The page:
Pointing out one glaringly obvious benefit that AFW still holds, Catinella notes the rare concentration of local media attention staging a fashion show still brings to this day: “it would be ignorant to state the publicity power of AFW has waned. She goes on: “within Australia, a large-scale gathering of competing titles and editors only occurs once a year. As a result, AFW offers a significant opportunity to engage with a comprehensive, industry-wide audience, which centralises the attention of all key media figures in one place.” 

It’s a point Zara Wong seconds:  The benefits of fashion week for a brand is that the audience — whether it be consumers, retailers, media, and even general interest audience — are geared and prepped for the period so there’s a lot of attention in that week. 

Though both Wong and Marie-Claude Mallat both agree that there’s a lot of noise to cut through when it comes to AFW, and that there are now so many ways to bring a collection to life other than staging a runway — “it’s not enough for designers to rest on tried-and-true approaches anymore. The current state of play requires designers to continually push the boundaries of what is expected to make an impact,” adds Mallat — Ruffle points out that presenting at AFW is a key step in the ecosystem of a collection and the wider brand.

“Think of it like a flywheel effect,” she explains. “When brands create positive buzz and spark natural conversations on social media, it often translates into more sales and traffic. So, even though the traditional fashion week format might not work for everyone, its role in boosting brand visibility and engagement is still so important.”

For brands on the precipice of international success, presenting at Australian Fashion Week can still serve as a conduit to global retailers and mean an eventual lessening reliance for grand-scale presentations: “If a new brand is looking to onboard wholesale partners then participating on-schedule is a great way to get in front of some of the world’s best retailers,” Heisen encourages. “We’re fortunate to have built great relationships with our wholesale partners over the years, and with this comes the freedom to set our own calendar and marketing initiatives.”

Exposure to not only global retailers, but also extremely influential worldwide media outlets like Vogue Runway, while still being able to present on home soil is one other plus Catinella points out: “Publications like Vogue Runway have travelled for the AFW in recent years, offering local talent the unique opportunity to present their vision on the global stage, without having to incur the costs of producing a show or going to market overseas,” she proffers, adding: “this is particularly significant for new guard designers, who can inaugurate their creative vision to travelling editors, as well as established industry players, who have the opportunity to reinforce their status in a local context.”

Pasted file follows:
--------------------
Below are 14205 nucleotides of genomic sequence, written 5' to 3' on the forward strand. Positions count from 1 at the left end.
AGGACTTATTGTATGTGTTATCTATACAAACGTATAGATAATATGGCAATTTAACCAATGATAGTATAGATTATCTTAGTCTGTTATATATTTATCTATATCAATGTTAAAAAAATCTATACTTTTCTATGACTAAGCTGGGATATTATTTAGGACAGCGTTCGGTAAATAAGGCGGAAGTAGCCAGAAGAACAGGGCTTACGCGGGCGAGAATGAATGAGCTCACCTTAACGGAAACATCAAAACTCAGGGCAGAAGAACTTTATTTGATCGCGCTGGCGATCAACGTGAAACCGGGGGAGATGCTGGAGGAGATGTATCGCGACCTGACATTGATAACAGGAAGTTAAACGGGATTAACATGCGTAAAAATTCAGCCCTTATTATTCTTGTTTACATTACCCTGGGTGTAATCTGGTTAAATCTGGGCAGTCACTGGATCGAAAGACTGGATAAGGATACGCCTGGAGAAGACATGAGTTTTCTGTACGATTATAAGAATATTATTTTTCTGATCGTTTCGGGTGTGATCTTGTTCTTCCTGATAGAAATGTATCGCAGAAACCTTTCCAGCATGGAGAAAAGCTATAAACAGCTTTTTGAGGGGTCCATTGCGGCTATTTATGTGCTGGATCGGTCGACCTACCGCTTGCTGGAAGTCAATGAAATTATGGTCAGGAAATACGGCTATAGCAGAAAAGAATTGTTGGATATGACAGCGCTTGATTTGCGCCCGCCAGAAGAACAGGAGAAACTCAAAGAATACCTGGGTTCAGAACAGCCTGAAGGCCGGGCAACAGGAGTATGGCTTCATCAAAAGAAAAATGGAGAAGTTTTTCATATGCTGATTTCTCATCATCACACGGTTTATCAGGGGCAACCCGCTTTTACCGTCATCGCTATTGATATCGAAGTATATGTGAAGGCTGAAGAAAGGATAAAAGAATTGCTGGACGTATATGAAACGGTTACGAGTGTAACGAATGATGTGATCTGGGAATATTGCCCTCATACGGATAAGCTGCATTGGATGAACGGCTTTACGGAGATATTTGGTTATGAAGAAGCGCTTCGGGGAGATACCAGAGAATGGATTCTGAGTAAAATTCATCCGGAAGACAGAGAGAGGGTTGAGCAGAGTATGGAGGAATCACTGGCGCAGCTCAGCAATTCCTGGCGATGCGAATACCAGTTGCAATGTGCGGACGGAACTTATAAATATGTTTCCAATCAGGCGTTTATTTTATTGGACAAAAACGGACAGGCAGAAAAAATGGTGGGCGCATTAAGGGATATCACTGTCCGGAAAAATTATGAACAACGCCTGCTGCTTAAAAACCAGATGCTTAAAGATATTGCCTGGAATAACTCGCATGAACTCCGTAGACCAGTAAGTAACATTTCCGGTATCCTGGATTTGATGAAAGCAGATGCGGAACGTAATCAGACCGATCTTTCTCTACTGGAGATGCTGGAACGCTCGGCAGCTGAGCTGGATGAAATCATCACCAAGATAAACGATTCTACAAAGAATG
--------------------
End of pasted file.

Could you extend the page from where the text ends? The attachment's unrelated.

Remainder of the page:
This rings just as true for overseas designers descending on Australia for the global stage that it is: “We see Australian Fashion Week as the birthplace of some incredible global businesses, it has a strong legacy,” says Tapper.


Australian fashion week


Just a few steps away from the runway, fashion week reveals a secondary, but equally powerful, force at play. As we’ve come to realise, fashion weeks across the globe have fostered a subculture through the prevalence of street style taking place outside the shows.

The business of street style has become a key marketing tool for those presenting on schedule and those that aren’t, but are attuned to its commercial power. Dressing editors, influencers, and street style stars has become big business. With key media outlets all producing their ‘Best of Street Style’ looks, if executed right (more on that soon), brands can achieve the goal of eyes on their shoppable designs in a See-Now-Buy-Now format. 

As Eleanor Pendleton, Founder and Creative Director of Gritty Productions and an Australian street style favourite puts it “Like any person tuning in to watch AFW from their screen, I too am inspired by the street style that is captured by showgoers, and my mental shopping list certainly gets longer as the week goes on.”

The magic of good fashion week street style? Authenticity. With the growth of the commercialisation of street style, comes the head to toe designer looks that fail to conjure the same feeling of tapping into your favourite editor or influencers personal style. What good street style provides, which parallels the strategy that Harris Tapper taps into, is that we see real clothes, styled in a real way with bonus points if there is a link to buy. 

What all these key voices within the Australian fashion industry echo is that in order for the week to succeed in its purpose of being a key avenue to showcase and support local talent, then strategic changes need to be made. If the goal is to raise up Australian designers so they can spread their wings in the pursuit of international success, we need to first ensure solid local foundations are laid, as without commercially prosperous and internationally-recognised Australian designers, the rest of the industry, unfortunately, will feel its impact and the salience of the event will continue to cease.